Is it too late for me, a fully grown man with a university education, to return to elementary school? I certainly hope not now that Microsoft has officially announced Minecraft: Education Edition.
Minecraft: Education Edition is almost identical to the game you already know and love but with options specifically designed for classroom use. It includes enhanced maps with coordinates for students and teachers to find their way around the Minecraft world together, a Student Portfolio feature, where students can take photos and selfies to show their work and learning, enhanced multiplayer, where a classroom of up to 40 students can work together toward a greater world in Minecraft, login and personalization, where students have personalized avatars and feel more engaged in the game and teachers can know who each player is, and world import and export, where teachers and students can create and save their worlds in the game.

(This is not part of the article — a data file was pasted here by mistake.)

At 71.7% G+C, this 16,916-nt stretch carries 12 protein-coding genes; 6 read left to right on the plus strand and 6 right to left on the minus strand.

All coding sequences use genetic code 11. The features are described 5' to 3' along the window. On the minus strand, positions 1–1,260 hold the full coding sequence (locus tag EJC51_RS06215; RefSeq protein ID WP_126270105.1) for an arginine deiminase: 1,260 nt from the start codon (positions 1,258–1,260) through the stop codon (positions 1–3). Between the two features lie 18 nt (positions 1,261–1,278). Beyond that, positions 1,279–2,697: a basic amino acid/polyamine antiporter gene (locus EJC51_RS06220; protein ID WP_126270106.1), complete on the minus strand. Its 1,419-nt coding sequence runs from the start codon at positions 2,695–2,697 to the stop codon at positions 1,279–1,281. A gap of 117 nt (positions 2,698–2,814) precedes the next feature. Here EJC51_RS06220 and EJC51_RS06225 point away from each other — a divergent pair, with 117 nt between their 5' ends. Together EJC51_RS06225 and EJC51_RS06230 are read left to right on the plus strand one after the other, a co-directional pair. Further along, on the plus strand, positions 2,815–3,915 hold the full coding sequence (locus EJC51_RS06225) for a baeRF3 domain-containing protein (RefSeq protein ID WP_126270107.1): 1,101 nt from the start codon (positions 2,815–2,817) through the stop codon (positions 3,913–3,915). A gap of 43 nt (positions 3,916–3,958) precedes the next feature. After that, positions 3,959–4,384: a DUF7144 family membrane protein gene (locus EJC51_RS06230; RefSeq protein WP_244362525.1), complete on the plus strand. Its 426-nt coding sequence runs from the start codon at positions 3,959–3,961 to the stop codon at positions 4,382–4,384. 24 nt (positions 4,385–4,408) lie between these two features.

Though Minecraft: Education Edition has been around since 2011, used in 40 countries around the world but it has now been acquired by Microsoft and will have an expanded set of features. The game will be available as a free trial from summer and, presumably to get schools on board, it’ll be free for use for the first year. “One of the reasons Minecraft fits so well in the classroom is because it’s a common, creative playground,” says Mojang’s COO Vu Bui in the official announcement. “We’ve seen that Minecraft transcends the differences in teaching and learning styles and education systems around the world. It’s an open space where people can come together and build a lesson around nearly anything.”
What can students learn from playing Minecraft: Education Edition? Geometry, resilience, coding and pretty much everything under the sun.
The only worry is…what if including Minecraft in school curriculum makes it uncool?